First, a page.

The Day of Silence was a voluntary event. Students who chose to take part wore stickers that indicated whether they were "participants" or "supporters". Participants took a vow of silence for the day. As one student said, "it was mentally exhausting not to speak for a whole day." Another student said, "it was challenging not to be able to be a part of the conversation when I felt that I had something important to say." It was clear from the responses of many participants that the experience hit home for many students who have never felt pesonally silenced. 

Capping off a Meaningful Day

Students gathered in the cafeteria for the last half of the day to share their observations from the day and hear a speaker, Jess Keith, who talked about his experience coming out as a gay man. He is now married and he and his husband recently adopted a little girl, Jasmine. The second speaker was sophomore Nicole Talbot, who spoke about being a transgender teen and her advocacy work with Gender Cool and Freedom for All Massachusetts

For more information on Landmark School's Day of Silence please contact faculty member Jennifer Moy,

Electronics Recycling Events - May 5

News Type: 
Thursday, April 19, 2018

On Saturday, May 5th from 8 a.m. - 12:00 noon. Landmark High School, 429 Hale Street, Prides Crossing, in Beverly, MA, will host an Electronics Recycling Collection for the community. The public is welcome to bring used and unwanted electronics to Landmark to be properly disposed.

Acceptable electronics include: air conditioners, all phones, computers, computer batteries and chargers, TVs, printers, modems, answering machines, pagers, keyboards, telephones, fans, toasters, anything with a plug! Please no alkaline batteries, large appliances, light bulbs, scrap metal, gas powered motors or hazardous materials.

$5 for computers and $5 for hard drive destruction, also $5 for small box of assorted things (ex. phones), $15 for computer monitors with a tube, $25 – 55, depending on the size. Proceeds help fund retreats and community service trips.


Bill Ferguson, Landmark School Chaplain

(978) 236-3322 or

Landmark Celebrates International Day

News Type: 
Wednesday, April 18, 2018

international day landmark high schoolLandmark High School celebrated its Fifth International Day on Wednesday, April 18. The program included presentations, panels, and slideshows in the Black Box Theater by members of the International Group and faculty. Each year, the group selects a theme, and for 2017–2018 the group chose "Privilege" as its theme. The word means different things to different people and carries with it a range of emotion and responsibility.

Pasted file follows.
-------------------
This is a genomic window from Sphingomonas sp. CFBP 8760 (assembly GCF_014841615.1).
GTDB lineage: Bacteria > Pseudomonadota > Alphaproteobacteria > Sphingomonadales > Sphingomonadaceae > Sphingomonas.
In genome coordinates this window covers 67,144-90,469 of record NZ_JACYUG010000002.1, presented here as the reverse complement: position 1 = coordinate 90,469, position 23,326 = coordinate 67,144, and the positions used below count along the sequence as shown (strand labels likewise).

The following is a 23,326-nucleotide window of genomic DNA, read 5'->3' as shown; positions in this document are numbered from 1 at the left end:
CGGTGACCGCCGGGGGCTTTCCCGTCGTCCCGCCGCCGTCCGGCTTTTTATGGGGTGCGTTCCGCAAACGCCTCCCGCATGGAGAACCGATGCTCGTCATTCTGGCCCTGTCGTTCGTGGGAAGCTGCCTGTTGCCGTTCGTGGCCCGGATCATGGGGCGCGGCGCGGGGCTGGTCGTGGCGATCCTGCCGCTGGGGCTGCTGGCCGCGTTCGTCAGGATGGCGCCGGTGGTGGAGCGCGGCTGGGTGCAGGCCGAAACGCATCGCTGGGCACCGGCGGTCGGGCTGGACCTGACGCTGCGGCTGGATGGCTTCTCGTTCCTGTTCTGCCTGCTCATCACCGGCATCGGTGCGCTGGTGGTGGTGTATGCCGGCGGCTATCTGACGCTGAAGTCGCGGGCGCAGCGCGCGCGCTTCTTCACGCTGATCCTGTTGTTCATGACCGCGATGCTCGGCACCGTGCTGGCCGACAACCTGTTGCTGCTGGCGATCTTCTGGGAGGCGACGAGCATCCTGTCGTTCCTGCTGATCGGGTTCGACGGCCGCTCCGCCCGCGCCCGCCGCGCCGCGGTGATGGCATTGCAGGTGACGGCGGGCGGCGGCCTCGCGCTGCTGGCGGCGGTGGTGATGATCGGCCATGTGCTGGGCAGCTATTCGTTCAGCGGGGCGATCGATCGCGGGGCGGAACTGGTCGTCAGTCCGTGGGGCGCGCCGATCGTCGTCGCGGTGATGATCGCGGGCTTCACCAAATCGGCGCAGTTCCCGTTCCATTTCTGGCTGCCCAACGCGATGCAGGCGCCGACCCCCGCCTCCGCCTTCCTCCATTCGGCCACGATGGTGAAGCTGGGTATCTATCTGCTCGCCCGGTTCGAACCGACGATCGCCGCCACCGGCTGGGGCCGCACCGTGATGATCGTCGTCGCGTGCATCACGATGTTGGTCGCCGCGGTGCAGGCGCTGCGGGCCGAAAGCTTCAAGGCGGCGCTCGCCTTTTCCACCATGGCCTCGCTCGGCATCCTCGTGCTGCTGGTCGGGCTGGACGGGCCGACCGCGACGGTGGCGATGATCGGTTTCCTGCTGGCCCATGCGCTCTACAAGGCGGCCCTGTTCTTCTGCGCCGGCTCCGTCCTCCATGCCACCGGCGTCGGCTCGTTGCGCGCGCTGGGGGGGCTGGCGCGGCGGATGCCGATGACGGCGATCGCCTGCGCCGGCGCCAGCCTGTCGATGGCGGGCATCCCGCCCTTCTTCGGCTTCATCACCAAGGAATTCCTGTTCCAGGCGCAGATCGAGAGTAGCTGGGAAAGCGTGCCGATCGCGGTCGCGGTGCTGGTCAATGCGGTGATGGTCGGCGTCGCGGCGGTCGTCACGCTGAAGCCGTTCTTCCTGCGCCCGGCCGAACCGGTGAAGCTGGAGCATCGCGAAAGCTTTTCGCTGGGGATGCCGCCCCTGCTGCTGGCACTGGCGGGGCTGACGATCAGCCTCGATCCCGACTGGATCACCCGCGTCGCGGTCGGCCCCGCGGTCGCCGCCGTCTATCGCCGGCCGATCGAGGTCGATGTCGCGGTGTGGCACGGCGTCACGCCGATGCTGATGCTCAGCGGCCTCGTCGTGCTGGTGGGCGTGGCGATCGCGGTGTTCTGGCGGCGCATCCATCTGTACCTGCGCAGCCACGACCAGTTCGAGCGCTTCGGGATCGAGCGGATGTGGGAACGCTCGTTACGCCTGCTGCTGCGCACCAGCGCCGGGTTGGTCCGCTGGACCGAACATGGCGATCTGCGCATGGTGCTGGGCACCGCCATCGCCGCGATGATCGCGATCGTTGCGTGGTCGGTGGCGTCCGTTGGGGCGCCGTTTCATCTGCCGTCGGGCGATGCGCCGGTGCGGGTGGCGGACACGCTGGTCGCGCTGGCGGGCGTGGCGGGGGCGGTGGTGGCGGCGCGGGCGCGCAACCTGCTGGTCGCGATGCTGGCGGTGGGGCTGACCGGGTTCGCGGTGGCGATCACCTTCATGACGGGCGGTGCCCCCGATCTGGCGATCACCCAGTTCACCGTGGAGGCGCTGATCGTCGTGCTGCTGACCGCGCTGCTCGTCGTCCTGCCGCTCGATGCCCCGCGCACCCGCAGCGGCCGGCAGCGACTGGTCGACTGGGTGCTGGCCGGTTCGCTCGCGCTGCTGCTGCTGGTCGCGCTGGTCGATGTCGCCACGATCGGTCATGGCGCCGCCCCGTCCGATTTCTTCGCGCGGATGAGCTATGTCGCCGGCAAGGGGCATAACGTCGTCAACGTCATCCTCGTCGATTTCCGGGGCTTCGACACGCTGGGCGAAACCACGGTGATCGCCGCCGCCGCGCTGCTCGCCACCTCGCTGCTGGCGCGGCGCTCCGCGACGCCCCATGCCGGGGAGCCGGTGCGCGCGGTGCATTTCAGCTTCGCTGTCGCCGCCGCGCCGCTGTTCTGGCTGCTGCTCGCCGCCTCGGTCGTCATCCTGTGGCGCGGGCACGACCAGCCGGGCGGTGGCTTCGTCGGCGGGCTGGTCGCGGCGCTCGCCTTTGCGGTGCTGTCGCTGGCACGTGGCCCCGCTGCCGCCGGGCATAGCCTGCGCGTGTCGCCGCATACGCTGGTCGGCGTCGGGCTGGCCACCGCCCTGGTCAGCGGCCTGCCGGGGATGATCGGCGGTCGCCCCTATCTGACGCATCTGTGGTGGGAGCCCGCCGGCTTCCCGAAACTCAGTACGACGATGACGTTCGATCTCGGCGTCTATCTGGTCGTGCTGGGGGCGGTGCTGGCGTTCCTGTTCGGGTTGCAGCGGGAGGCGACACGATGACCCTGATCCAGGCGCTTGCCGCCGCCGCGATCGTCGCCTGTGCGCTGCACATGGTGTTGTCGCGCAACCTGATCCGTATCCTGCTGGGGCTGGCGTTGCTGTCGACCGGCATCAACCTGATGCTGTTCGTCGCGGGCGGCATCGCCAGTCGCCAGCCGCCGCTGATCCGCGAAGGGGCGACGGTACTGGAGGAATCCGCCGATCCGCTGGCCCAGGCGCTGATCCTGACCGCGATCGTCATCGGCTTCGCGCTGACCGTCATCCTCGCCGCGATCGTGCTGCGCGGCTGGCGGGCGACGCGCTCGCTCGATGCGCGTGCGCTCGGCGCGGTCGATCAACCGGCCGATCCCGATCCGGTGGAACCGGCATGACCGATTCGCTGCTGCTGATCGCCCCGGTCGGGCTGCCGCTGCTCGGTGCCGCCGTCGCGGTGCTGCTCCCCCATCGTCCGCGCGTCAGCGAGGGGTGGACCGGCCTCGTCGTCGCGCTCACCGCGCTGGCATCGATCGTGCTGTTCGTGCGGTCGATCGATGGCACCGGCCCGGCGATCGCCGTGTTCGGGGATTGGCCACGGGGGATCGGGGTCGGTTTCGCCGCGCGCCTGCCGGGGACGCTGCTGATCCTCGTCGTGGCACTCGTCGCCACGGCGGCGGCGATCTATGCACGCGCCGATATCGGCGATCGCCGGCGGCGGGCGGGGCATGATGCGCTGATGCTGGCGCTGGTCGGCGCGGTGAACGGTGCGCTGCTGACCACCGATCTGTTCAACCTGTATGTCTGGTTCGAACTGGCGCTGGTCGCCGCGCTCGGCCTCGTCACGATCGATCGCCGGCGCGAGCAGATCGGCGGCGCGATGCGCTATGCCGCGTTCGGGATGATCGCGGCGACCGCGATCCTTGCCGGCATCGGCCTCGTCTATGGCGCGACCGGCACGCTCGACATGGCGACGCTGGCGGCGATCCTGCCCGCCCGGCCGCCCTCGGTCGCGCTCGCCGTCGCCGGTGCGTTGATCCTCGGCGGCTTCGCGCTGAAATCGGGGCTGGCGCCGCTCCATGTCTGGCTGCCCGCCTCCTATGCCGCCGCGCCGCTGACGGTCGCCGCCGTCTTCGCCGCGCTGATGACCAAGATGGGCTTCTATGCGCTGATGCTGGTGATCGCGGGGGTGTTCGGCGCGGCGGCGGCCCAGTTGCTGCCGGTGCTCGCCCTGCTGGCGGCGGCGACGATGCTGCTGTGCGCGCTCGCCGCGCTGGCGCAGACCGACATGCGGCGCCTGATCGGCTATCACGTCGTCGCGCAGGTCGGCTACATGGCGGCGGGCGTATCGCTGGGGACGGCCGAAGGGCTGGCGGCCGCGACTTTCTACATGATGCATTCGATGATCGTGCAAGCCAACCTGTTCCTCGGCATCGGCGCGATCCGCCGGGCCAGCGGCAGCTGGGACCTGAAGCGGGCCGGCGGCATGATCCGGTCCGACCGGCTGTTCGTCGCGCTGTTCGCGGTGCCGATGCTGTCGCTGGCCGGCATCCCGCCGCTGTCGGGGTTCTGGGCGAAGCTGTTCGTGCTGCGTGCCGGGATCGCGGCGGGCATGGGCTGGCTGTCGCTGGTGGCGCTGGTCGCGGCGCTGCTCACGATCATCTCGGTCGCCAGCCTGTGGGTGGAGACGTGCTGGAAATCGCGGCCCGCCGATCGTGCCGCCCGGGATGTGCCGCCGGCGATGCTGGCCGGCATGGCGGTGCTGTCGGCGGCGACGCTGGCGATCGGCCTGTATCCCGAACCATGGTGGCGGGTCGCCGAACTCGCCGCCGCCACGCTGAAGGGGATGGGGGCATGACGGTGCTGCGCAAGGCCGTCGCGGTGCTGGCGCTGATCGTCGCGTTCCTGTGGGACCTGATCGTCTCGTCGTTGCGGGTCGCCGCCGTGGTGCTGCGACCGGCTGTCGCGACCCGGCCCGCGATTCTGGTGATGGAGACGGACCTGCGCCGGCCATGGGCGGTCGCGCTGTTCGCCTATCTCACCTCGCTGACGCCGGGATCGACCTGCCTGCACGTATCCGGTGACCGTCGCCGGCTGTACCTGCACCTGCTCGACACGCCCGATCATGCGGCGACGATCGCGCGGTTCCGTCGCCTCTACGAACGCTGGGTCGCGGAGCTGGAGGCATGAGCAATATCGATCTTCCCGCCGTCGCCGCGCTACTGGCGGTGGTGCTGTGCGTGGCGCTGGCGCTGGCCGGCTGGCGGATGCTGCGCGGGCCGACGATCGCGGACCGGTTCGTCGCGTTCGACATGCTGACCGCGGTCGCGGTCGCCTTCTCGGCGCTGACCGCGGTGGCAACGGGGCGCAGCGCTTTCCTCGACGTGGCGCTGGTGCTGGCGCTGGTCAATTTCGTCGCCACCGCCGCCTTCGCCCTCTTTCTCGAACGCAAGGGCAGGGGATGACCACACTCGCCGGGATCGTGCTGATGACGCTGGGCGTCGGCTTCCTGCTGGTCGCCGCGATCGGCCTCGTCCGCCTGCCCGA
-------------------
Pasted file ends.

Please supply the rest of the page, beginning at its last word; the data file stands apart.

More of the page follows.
Members of the audience were asked to give examples of words they think about when they hear the word "privilege." Opportunity, race, gender, education, location, social status, and wealth were among the terms offered.

Peter, a member of the International Group from Norway, said, "Privilege is not a choice. It's how you were born." Several teachers offered their interpretation of privilege.

Ms. Ellner, a language arts teacher, said those born into privilege should take advantage of it to help others. "Use it to give back to those who weren't given privilege at birth. Open doors to them and help them succeed."

Ms. Day, a science teacher and a leader of the International Group, said it's important to remember that privilege is by chance. "Until we started talking about privilege, I had no idea how a lack of privilege impacts people. This doesn't mean that people who lack privilege can't succeed, it's just that it's so much harder for them."

Concept Hits Home

Volunteers participated in a "One Dollar Race,” to make the concept of privilege/fairness “visible.” Based on "The $100 Race" video, as well as their personal experiences, the International Group students came up with a series of statements, such as "You have never been ashamed of your learning ability," "Your parents are still together," "You feel safe walking in your hometown after dark," and "You have never had negative assumptions made about you because of your race or ethnic background." Those who answered "yes" to those statements stepped forward.

The exercise was intended to show how little control one has over their circumstances—whether or not they have privilege. As the questions progressed and participants moved accordingly, it became evident that not everyone shared the same privileges; some were more fortunate than others.